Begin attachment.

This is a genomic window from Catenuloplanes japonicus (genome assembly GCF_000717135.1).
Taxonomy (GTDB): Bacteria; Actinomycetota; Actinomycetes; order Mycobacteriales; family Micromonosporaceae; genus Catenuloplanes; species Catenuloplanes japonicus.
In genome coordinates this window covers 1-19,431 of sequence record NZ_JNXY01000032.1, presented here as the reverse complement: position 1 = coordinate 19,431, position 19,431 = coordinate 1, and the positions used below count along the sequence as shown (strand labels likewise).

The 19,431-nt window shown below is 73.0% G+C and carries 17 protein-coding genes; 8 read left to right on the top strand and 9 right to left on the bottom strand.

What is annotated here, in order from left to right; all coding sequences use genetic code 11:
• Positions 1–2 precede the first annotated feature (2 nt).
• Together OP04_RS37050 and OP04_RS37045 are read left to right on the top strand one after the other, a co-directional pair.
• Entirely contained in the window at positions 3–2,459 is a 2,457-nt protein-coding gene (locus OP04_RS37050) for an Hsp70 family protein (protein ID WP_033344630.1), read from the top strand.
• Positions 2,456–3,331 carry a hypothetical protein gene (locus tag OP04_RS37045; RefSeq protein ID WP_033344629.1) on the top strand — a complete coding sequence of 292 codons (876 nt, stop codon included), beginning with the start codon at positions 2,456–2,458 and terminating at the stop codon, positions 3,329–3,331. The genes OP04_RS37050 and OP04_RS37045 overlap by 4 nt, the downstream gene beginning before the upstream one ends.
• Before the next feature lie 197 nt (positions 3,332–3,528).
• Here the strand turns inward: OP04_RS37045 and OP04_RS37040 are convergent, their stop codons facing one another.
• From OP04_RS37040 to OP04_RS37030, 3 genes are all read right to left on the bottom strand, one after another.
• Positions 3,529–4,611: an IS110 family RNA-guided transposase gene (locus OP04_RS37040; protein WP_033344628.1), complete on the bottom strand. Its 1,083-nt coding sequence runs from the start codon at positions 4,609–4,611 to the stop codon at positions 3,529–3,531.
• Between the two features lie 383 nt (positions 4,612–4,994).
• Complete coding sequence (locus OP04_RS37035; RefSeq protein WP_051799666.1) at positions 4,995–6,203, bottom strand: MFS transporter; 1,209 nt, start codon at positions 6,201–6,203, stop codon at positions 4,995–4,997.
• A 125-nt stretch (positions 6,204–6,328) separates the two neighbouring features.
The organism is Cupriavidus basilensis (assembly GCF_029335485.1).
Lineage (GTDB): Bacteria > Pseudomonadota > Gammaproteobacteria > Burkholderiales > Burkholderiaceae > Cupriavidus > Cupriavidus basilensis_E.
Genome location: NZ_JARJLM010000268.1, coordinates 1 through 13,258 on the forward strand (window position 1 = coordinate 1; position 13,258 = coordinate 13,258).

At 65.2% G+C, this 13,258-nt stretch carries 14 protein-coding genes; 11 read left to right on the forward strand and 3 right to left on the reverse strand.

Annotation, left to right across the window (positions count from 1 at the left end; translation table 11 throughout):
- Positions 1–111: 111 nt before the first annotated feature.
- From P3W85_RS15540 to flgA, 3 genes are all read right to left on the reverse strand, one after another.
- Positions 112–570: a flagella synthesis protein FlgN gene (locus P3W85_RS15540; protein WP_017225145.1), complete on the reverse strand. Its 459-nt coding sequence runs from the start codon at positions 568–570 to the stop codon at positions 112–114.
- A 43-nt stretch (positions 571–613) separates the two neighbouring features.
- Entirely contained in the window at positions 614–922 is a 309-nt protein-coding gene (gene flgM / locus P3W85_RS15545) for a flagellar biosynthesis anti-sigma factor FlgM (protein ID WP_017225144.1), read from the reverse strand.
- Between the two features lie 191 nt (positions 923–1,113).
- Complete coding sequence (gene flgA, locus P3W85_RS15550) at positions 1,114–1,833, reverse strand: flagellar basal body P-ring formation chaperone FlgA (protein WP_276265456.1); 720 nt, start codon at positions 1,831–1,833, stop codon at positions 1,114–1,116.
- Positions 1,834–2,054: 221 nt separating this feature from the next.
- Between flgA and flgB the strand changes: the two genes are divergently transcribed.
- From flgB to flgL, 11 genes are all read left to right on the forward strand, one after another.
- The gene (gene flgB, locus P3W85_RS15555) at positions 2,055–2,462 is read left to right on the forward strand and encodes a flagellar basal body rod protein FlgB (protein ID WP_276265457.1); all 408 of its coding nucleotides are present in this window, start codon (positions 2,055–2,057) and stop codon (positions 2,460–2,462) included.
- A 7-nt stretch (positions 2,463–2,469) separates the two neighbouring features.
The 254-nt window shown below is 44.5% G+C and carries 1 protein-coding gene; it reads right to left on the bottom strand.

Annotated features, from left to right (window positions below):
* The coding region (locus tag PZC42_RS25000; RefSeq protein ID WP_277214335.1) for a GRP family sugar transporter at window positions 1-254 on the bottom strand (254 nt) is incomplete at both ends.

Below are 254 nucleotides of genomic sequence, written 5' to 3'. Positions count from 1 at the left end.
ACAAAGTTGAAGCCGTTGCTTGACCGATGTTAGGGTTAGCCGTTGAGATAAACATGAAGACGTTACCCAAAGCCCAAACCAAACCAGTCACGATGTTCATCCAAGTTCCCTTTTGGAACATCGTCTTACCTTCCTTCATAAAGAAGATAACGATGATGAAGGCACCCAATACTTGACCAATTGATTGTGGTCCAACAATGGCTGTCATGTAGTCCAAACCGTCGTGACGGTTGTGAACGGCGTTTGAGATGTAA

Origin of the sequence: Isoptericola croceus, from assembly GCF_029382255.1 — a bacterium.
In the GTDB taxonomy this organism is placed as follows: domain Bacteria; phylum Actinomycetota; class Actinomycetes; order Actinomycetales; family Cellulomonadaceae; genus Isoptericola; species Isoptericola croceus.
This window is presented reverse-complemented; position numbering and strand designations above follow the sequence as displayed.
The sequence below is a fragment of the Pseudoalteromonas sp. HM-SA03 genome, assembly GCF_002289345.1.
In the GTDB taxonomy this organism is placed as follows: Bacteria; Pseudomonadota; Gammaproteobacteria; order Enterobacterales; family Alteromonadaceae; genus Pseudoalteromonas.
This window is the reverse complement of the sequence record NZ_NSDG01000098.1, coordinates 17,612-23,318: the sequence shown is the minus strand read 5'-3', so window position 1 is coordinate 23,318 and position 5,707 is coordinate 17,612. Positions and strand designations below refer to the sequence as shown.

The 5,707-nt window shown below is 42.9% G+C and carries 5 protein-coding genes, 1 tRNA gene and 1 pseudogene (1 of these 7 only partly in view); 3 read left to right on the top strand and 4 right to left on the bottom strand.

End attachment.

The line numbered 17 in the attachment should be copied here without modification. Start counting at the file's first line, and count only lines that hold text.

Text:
The organism is Cupriavidus basilensis (assembly GCF_029335485.1).